Lunn: At the moment, the affected area in the interior is three times the size of Vancouver Island. In some parts of BC, the forests are over 80% lodgepole pine. We’re seeing outbreaks in Alberta for the first time. The predictions are that by the end of the infestation – likely the ten-year time frame we’re talking about – at least three-quarters of the lodgepole pine in BC will have been killed. That’s why our government has made a commitment of $1 billion over the next ten years on this. We’re in it for the long haul, to help the forest industry ensure its long-term sustainability and to protect the communities affected. The beetle isn’t finished its work in BC, and unfortunately the infestation is so large that containment isn’t possible – that’s what the experts are saying. There may be some opportunities for mitigation in BC’s northeast sector, though.
I’m aware that there are some people who want us to spend a lot of money right now. We’re making investments as we proceed forward, but
they need to be the right ones. We have to look at where we’re going to be in three years, in five years. What’s the impact on wood quality, and how fast is it deteriorating? At what point do we no longer get merchantable timber? What are the effects on the fibre supply side for pulp and paper? These are all questions we’re working on. At all levels of government, we have to work together to find out what’s in the best interests of the industry and the forest-based communities. That’s exactly what our government is focused on.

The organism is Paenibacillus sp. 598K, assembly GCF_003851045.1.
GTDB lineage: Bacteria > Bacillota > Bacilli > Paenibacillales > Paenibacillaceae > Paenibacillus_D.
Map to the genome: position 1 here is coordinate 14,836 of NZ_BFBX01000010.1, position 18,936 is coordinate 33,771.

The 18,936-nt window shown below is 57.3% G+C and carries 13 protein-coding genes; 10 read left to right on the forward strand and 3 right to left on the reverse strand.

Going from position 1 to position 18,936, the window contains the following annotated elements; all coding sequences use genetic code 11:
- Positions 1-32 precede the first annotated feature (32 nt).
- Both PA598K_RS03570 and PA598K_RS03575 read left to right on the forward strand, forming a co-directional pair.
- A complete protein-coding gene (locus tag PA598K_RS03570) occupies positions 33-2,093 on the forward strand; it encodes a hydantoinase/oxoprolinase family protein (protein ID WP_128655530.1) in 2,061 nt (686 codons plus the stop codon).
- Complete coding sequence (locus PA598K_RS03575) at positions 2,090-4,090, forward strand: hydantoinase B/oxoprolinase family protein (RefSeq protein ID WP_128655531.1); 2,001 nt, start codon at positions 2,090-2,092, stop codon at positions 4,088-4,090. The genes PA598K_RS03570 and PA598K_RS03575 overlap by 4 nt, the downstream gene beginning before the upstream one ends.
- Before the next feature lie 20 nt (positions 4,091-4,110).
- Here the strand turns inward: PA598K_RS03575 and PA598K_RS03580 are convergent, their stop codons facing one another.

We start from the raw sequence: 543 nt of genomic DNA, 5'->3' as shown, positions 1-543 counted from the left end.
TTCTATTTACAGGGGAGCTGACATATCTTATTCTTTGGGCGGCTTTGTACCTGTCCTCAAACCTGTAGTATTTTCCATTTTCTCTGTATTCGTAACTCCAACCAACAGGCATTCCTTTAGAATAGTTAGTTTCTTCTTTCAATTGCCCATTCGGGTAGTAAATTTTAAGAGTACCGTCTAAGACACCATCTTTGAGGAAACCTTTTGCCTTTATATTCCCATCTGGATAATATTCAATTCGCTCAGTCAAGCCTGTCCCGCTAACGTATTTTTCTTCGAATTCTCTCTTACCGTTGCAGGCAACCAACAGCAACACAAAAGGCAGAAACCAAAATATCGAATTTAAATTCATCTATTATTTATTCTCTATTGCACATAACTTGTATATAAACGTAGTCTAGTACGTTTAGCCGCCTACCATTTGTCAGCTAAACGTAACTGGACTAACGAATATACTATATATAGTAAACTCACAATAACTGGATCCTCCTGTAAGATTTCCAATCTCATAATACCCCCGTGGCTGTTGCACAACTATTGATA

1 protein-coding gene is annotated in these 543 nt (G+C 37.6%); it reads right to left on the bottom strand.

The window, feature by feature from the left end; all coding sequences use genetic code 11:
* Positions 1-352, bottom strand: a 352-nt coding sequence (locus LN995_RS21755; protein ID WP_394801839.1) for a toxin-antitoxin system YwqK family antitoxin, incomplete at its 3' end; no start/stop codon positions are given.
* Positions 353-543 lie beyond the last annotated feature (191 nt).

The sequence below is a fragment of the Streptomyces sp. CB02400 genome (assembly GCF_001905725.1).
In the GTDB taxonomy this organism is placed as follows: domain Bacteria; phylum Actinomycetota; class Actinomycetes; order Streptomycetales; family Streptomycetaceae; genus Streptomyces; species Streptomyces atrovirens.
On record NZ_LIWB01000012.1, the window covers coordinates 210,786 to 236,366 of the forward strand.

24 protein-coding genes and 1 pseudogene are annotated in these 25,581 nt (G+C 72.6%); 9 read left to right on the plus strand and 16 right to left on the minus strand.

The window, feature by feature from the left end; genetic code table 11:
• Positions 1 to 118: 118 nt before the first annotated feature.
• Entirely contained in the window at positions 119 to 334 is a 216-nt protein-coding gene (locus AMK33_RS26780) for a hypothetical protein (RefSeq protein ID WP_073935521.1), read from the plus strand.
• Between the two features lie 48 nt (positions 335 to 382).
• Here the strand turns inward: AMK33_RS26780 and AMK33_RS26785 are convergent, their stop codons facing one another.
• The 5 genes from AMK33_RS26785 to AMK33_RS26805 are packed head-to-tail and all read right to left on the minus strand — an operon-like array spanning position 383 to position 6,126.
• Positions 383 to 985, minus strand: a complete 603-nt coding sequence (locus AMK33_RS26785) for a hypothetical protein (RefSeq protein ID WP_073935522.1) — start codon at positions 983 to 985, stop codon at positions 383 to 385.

PPC: It’s an enormous problem, isn’t it?
Lunn: It certainly is. I remember the infestation when it appeared on the radar screen in the early 1990s. It was in small areas the size of half a dozen city blocks in places like Tweedsmuir Park, for example. There was a debate on whether to cut and burn the trees. But in a provincial park, that wasn’t deemed acceptable. It was a real tragedy.
Now, we simply have to fast-forward to today’s situation and find ways to deal with it to ensure the long-term sustainability of the forest products business and the communities depending on it. A lot of them are single-industry towns. It’s very important for British Columbia’s economy, and Canada’s.
PPC: So what will happen when the dead standing timber becomes unsuitable for sawmills?
Lunn: That is already happening in some areas now. If the wood dries out too much, logs can become too dangerous to process in sawmills, so recoveries go down. In that case, is the fibre quality satisfactory for the pulp industry? It’s one of the things being examined at FPInnovations right now.
PPC: Is there a key message you’d like to communicate to our readers?
Lunn: Let me say that the federal government will be listening to the experts and to the industry, and that our investments will focus on the sustainability of the forests and the industry’s communities. Our government has made a total commitment of $1 billion over ten years, one of the first things we did after taking office. Budget 2006 allocated $400 million over two years to combat the pine beetle infestation and to help with long-term competitiveness and worker adjustment. It’s vitally important that we do this right.P&PC
Martin MacLeod is a freelance writer on forest industry topics. Appropriately, he lives on Sawmill Private in Ottawa.